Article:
Cropped image of female professional caregiver taking care of elderly woman at home

Staffing shortages, a lack of retirement home beds, rising dementia cases and the impact of Covid have created a “perfect storm” in the aged care sector, says expert Miranda Smith. 

Like other regions around the country, demand for aged care services in Hawke’s Bay continues to outpace supply. And the situation is expected to get bleaker, with demand growing rapidly.

Miranda Smith Homecare employs 50 carers in Hawke’s Bay, who provide on average 500-600 hours of care per week. This includes tailored dementia care, as well as respite, palliative and aged care in people’s own homes, ranging from a few hours a week to round-the-clock care. 

Founder of Miranda Smith Homecare, Miranda Smith, says an ageing population and care workforce in addition to a number of other pressures have created the “most challenging period” she can recall.

“I’ve owned this business for more than 20 years, and never before have we seen such a perfect storm of crisis conditions within the sector – staffing shortages which have worsened with borders closed, rapidly rising dementia cases, increasing numbers of our elderly being discharged from hospital without confirmed care plans.”

Demand has soared during Covid says Smith, as more families and clients choose private care in the home, rather than a village or retirement home environment. She receives up to three calls a day from people desperate to find care for loved ones that she is unable to provide. 

Taking dementia alone, currently 70,000 New Zealanders are living with the disease. By 2030, this number is expected to increase to 100,000.

When it comes to rest homes “we can’t build them fast enough” to meet demand, says Smith. Yet, in an ironic twist of the current crisis, staff shortages are resulting in a growing number of empty rest home beds in Hawke’s Bay. There simply aren’t enough carers to staff them.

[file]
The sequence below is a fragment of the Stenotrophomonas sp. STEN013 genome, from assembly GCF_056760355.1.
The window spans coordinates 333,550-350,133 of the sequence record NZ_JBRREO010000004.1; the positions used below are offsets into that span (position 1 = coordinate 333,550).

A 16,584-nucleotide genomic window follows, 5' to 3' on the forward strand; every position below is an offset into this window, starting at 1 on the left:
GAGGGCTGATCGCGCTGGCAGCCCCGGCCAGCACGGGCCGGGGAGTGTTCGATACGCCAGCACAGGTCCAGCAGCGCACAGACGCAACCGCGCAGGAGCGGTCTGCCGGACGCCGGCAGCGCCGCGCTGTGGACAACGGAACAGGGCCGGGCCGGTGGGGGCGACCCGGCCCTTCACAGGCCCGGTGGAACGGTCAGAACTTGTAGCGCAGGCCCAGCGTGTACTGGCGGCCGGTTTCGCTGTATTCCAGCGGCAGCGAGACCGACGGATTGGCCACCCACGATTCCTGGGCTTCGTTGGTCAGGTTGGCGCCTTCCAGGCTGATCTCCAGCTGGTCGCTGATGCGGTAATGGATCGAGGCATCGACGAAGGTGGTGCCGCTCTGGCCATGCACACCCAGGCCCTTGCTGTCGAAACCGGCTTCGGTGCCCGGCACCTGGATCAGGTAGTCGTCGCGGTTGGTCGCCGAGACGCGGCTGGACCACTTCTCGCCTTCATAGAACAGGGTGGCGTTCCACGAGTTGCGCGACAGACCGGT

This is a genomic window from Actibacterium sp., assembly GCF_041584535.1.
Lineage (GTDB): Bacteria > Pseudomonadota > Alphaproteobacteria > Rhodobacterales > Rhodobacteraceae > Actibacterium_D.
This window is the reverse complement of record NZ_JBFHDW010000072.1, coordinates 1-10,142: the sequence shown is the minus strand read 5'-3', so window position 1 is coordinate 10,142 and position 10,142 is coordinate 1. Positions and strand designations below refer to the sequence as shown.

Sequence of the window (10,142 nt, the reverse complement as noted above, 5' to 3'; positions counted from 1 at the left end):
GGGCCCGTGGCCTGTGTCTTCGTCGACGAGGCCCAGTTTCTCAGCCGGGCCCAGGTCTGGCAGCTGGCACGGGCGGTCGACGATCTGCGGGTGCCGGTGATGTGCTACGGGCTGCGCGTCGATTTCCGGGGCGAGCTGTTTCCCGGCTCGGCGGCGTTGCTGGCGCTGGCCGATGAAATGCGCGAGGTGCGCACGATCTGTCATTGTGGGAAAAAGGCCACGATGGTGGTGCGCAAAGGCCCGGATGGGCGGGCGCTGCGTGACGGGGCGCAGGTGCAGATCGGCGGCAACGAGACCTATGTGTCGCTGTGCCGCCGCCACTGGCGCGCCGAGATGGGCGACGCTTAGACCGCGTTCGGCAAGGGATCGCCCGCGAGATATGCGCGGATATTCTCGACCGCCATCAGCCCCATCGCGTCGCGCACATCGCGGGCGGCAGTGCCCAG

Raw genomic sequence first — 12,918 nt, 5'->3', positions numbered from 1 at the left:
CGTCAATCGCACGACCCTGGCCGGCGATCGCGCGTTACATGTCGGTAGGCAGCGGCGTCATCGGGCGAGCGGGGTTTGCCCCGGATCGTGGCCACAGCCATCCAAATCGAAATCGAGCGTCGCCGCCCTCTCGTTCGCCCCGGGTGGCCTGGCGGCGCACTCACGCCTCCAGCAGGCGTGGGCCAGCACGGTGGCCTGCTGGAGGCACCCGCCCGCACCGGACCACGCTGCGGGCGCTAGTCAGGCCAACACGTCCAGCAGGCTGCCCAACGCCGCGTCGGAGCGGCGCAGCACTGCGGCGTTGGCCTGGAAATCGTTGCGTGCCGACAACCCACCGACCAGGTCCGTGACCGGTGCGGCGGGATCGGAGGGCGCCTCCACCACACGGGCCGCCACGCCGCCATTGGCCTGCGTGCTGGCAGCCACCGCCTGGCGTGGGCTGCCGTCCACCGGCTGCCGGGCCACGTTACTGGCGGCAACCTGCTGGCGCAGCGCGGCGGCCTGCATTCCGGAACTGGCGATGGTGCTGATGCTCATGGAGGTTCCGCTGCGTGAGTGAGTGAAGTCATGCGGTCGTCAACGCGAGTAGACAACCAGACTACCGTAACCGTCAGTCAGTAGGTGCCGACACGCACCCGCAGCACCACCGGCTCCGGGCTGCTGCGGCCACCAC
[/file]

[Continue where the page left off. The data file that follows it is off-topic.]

The region is experiencing huge growth, with people coming from out of town, as well as locals moving from rural areas into town and looking for services, which is putting rising pressure on rest homes and hospitals. “We know there’s going to be very high demand,” says Smith. 

Smith is focusing on staffing as a top priority to ensure they can continue to meet client needs. Starting this month, Miranda Smith Homecare is paying more than the NZ living wage to its caregivers, with hourly rates starting from $23.20. It was time to reward hard working staff who have shown huge commitment during a challenging time, says Smith. 

“They’re the ones at the coalface genuinely caring for their senior clients and putting their heart and soul into every shift. They have families to feed and cars to fill with petrol. Paying them more than the New Zealand living wage, and rewarding them for their compassion and care, was important to us.”

Recruiting more staff is vital for providing quality care to those who need it, says Smith. She urges other homecare agencies to think about ways to attract more caregivers to the sector, and paying them adequately is a good start. Caregiving is often misunderstood, but it is an incredibly rewarding, “good-for-the-soul” job, says Smith. 

Anyone interested in becoming a caregiver can contact Miranda Smith Homecare on 0800 600 026 or via the company website. 


Join the Conversation


  1. Great but $23.20 is a pittance for the work being done by the carers.. perhaps if the retirement home business model which has commodified older humanity thought less about its profits there might be less puff pieces and more people willing to take on the actual caring roles

  2. The people I work with in the age-care sector are mostly immigrants treading their path to residency. Maybe a quarter of our team are not . Covid border restrictions will be playing it’s part in staff shortages. And the stigma of the stereotype of this kind of work for locals. Like nursing, staff shortages currently mean dedicated staff are picking up lots of extra shifts to cover gaps. Burn-out material. I don’t have answers. It’s more than the pay issue.

  3. I work for a health provider that has level 2 & 3 of the Health and Community of nzqa and they better wages.

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